Tax rate stands against outcry
St. Petersburg residents make fervent pleas for property tax relief, but City Council affirms the proposed rate.
By MARLON A. WALKER
Published September 14, 2006
ST. PETERSBURG — The battle over property taxes continued Thursday night as several residents tried one last time to convince the City Council to lower the rate.
Unrelenting, the City Council voted 5-3 to approve the new rate of 6.60 mills for fiscal year 2007. One mill equals $1 of tax for every $1,000 of assessed property value.
It’s the city’s lowest rate in 20 years, but rising property values mean most homeowners will still pay more. The city expects to collect 12 percent more in tax dollars than last year.
The council also adopted the city’s proposed $569 million budget.
Residents took to the lectern Thursday night to voice their dissatisfaction with the proposed rate. Responding to a challenge by Council chairman Bill Foster, some offered alternatives, such as getting rid of the Pier and cutting the number of city workers. Others said they felt like they were being driven out of the city.
“No longer is it an option to move into St. Petersburg,” said Scott Samuels, a real estate broker and St. Petersburg resident. “Investors are banking on a mass migration to rural parts of our country.”
Samuels said there were plenty of things that could be done to cut the city’s budget to offset a lower tax rate. Among his suggestions was cutting excessive city workers.
“The watering truck in a downpour the other day is out watering trees,” he said to laughter from the audience of about 80 people. “You just need to tighten up the budget and get the taxes down.”
Cypraea Vanderpool said even with a vocational certificate, she can’t make enough money to care for her family. She said rising tax rates won’t make it any better.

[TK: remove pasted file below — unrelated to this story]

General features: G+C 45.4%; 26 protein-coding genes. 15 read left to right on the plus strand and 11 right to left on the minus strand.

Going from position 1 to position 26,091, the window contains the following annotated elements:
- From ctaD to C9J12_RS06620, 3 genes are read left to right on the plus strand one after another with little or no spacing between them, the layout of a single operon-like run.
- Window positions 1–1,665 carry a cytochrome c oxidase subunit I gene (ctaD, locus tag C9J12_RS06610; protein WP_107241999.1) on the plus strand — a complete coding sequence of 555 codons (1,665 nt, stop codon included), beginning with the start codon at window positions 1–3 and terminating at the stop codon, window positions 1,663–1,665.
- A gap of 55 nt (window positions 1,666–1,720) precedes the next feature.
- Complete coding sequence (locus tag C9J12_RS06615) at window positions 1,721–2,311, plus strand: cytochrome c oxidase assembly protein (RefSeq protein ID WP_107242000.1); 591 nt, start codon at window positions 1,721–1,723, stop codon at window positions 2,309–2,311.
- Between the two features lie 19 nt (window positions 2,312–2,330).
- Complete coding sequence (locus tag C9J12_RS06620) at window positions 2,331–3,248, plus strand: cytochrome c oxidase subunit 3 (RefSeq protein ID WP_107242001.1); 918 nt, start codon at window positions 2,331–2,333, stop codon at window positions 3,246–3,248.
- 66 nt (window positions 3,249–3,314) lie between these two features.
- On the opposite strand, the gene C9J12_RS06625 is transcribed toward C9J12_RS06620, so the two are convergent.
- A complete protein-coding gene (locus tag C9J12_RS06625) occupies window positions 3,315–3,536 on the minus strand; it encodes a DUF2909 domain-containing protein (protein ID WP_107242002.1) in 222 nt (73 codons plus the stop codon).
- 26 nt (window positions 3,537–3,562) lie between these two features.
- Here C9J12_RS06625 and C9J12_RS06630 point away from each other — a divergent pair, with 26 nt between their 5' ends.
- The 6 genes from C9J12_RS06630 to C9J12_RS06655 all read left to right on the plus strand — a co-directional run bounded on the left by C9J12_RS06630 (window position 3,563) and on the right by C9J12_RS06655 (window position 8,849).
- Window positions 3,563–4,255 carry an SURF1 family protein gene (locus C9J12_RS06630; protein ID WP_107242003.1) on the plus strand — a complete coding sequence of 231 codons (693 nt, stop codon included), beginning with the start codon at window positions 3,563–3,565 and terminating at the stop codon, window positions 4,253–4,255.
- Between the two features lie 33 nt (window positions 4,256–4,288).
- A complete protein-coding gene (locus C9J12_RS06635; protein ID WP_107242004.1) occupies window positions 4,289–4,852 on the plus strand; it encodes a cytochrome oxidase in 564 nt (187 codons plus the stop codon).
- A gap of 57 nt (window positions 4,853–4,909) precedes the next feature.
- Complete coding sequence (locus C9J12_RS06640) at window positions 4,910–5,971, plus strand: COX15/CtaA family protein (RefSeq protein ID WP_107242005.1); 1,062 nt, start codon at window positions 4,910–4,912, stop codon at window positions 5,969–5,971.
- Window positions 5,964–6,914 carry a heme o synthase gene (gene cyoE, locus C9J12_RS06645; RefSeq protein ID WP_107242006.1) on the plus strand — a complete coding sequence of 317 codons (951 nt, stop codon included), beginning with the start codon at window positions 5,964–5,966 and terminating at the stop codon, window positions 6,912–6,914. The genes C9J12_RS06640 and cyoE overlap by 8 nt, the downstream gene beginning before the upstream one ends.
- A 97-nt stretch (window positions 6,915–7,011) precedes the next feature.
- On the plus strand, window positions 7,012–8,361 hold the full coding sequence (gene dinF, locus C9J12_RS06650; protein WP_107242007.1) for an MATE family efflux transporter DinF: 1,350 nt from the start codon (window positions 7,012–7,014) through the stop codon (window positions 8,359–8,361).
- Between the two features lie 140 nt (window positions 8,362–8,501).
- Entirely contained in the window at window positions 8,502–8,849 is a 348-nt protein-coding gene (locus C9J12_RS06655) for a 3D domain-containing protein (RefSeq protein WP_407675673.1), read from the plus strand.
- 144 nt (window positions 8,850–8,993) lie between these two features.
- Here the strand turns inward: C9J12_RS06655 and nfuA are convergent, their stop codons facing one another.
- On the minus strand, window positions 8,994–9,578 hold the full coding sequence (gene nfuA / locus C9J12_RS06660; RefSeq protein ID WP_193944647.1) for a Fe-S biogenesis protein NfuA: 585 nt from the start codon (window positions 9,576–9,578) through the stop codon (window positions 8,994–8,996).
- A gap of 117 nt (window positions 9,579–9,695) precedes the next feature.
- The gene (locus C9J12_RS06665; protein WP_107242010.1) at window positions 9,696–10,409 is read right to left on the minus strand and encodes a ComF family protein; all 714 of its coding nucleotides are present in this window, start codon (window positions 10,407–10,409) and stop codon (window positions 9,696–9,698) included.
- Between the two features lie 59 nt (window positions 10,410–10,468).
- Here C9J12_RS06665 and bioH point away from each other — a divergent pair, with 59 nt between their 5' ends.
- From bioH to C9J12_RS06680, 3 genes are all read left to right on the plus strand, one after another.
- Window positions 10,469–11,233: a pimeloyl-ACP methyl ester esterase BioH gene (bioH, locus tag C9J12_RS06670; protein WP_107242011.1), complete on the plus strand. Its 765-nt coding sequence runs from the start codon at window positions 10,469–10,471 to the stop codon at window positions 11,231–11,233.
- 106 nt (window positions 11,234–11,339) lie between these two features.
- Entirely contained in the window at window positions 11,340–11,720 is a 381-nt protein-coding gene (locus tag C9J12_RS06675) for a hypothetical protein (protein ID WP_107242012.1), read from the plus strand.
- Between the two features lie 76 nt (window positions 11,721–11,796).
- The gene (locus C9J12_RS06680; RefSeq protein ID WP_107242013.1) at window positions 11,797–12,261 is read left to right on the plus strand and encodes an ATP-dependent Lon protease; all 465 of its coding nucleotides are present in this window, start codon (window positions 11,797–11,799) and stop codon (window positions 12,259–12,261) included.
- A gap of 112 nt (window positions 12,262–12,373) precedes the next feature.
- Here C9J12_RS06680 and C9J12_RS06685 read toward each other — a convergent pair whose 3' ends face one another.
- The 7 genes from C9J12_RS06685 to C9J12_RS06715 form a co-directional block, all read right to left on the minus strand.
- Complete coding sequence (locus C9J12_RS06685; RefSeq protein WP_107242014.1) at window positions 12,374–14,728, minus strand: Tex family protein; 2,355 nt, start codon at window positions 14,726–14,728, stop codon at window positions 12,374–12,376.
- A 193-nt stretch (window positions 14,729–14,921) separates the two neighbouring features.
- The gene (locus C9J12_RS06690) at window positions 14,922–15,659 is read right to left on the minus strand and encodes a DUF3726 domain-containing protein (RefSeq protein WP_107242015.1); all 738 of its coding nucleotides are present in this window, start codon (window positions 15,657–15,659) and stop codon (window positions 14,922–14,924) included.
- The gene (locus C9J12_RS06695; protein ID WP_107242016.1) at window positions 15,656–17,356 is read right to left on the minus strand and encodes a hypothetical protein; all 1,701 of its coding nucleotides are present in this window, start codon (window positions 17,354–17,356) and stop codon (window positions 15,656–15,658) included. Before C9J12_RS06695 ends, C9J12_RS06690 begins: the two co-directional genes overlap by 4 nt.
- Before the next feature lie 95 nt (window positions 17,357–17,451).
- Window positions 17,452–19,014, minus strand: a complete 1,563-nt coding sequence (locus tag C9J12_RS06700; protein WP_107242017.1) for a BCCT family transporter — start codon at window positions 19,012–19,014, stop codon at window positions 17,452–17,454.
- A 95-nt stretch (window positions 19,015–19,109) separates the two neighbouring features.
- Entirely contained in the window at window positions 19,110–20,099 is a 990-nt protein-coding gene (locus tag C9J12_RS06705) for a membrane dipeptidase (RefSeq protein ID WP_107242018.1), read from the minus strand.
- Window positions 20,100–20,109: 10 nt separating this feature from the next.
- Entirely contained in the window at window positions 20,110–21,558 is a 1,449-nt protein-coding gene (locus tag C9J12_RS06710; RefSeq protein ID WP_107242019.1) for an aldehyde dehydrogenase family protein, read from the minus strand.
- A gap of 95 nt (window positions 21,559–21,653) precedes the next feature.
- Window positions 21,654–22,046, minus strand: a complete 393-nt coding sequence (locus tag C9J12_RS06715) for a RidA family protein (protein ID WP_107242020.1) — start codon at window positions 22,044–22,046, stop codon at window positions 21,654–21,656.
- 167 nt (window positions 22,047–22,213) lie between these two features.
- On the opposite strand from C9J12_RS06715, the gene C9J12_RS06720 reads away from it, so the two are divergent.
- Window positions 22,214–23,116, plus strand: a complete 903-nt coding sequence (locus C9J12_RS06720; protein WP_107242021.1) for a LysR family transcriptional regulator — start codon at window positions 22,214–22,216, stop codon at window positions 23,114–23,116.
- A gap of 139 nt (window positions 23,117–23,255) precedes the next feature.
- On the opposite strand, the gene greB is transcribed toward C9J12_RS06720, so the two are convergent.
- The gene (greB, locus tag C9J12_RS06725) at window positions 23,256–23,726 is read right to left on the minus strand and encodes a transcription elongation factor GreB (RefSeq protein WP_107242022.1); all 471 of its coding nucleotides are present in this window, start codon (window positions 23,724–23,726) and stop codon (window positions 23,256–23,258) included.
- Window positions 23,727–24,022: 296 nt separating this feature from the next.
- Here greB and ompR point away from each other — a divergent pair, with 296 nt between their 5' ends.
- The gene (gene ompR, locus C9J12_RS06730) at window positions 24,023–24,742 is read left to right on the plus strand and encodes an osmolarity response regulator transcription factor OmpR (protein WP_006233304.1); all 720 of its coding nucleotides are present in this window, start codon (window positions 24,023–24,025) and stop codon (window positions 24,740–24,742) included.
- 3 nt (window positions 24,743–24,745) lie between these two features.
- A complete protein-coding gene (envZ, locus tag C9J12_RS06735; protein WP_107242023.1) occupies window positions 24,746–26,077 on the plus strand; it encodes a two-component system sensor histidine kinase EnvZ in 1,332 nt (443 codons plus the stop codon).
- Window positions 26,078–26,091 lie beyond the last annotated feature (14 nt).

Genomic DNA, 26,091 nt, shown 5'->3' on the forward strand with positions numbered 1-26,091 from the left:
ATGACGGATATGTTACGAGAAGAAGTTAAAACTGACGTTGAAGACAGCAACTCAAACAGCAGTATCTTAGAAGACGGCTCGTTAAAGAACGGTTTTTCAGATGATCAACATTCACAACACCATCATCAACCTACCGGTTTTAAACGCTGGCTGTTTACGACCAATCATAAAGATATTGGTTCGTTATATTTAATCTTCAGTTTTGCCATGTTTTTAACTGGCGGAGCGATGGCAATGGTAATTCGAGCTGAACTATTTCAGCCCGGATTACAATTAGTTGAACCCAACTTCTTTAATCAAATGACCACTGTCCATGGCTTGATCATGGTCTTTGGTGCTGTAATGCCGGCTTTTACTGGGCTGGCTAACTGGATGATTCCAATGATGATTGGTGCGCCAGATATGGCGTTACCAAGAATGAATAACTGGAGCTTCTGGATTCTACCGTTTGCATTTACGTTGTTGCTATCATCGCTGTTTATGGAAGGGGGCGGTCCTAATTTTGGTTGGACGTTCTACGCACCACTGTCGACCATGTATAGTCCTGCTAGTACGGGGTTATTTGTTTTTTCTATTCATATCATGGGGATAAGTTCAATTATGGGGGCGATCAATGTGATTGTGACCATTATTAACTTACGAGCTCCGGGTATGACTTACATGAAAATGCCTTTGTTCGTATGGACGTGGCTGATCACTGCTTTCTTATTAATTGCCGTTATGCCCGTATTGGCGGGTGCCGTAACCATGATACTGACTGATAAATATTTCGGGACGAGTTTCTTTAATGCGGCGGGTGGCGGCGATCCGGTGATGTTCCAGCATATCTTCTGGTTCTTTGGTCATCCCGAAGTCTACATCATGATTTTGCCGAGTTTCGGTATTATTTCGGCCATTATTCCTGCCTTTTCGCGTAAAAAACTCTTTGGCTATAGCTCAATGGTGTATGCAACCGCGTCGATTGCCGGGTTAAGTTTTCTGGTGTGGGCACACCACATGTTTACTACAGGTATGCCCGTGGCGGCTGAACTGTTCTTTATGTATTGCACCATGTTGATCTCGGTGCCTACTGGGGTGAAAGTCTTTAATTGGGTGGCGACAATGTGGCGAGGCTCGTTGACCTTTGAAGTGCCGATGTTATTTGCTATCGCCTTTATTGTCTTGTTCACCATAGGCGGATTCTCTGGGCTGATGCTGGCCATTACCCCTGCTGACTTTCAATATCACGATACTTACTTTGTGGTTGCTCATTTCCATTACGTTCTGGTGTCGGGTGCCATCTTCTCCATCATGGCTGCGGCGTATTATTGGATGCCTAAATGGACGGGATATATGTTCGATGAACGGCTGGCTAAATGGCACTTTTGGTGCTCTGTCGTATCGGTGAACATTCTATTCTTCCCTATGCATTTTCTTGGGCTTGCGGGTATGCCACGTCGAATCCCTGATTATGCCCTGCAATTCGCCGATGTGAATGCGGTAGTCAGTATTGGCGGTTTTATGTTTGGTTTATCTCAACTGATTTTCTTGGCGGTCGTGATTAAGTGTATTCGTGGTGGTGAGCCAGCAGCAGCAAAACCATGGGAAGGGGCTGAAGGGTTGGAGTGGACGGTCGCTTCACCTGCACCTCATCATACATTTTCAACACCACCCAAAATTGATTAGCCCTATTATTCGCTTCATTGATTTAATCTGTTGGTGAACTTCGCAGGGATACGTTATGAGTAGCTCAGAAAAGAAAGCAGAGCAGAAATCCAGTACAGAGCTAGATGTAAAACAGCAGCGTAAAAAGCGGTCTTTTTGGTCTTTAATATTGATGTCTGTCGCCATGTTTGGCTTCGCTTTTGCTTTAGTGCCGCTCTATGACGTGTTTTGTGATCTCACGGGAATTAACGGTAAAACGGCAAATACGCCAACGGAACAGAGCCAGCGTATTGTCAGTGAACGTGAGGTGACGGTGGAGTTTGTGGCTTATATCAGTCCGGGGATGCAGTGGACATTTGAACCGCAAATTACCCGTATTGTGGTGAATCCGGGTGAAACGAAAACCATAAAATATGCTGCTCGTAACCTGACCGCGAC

“I feel like I’m being kicked out,” she said. “I can no longer afford to live here. (The City Council) is not trying to help the people in any way, shape or form.”
St. Petersburg resident David McKalip pointed out that the city did just fine with a much lower budget just five years ago.
He said council members should find ways to make spending cuts so that the tax rate could be lowered.
“That’s why we elected you: to make the hard decisions,” he said.
Councilwoman Rene Flowers, firing back at McKalip during her debate time, asked him if his operating costs for his business went up over the last year.
“Yes,” he replied.
“It’s going to take us more money to run our business,” Flowers responded. “It’s taking this city more to run on a day-to-day basis.”
At that point, the Rev. Bruce Wright of Refuge Ministries got out of his seat and asked the audience, “Are we going to listen to this?”
About 15 people got up and exited the council chambers with him.
Earlier, Wright had stressed to the council that development projects like condominiums were pushing the poor and homeless out of downtown St. Petersburg.
Councilman James Bennett expressed his appreciation for the outpouring of concern from residents. But he implored the audience to get involved with the budget process earlier next year. Discussions start as early as next month, he said.
“We need to start on that at the beginning of the year,” he said. “I expect to see you with us.”
Times reporter Marlon A. Walker can be reached at (727) 893-8737 or firstname.lastname@example.org
[Last modified September 14, 2006, 23:44:00]
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